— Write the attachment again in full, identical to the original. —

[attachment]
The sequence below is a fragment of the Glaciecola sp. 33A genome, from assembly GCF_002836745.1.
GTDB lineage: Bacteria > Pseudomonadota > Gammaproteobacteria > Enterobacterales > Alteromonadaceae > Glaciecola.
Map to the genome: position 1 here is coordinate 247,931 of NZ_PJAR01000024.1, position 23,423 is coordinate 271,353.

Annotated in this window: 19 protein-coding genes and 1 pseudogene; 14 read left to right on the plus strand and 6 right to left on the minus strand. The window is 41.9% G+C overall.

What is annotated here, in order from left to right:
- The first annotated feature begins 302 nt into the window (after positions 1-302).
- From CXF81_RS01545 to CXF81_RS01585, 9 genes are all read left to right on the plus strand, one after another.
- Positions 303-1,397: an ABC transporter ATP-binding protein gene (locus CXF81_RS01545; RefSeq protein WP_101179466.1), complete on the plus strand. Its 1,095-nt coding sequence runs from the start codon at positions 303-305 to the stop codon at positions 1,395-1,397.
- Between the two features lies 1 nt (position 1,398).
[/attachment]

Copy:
The sequence below is a fragment of the Glaciecola sp. 33A genome, from assembly GCF_002836745.1.
GTDB lineage: Bacteria > Pseudomonadota > Gammaproteobacteria > Enterobacterales > Alteromonadaceae > Glaciecola.
Map to the genome: position 1 here is coordinate 247,931 of NZ_PJAR01000024.1, position 23,423 is coordinate 271,353.

Annotated in this window: 19 protein-coding genes and 1 pseudogene; 14 read left to right on the plus strand and 6 right to left on the minus strand. The window is 41.9% G+C overall.

What is annotated here, in order from left to right:
- The first annotated feature begins 302 nt into the window (after positions 1-302).
- From CXF81_RS01545 to CXF81_RS01585, 9 genes are all read left to right on the plus strand, one after another.
- Positions 303-1,397: an ABC transporter ATP-binding protein gene (locus CXF81_RS01545; RefSeq protein WP_101179466.1), complete on the plus strand. Its 1,095-nt coding sequence runs from the start codon at positions 303-305 to the stop codon at positions 1,395-1,397.
- Between the two features lies 1 nt (position 1,398).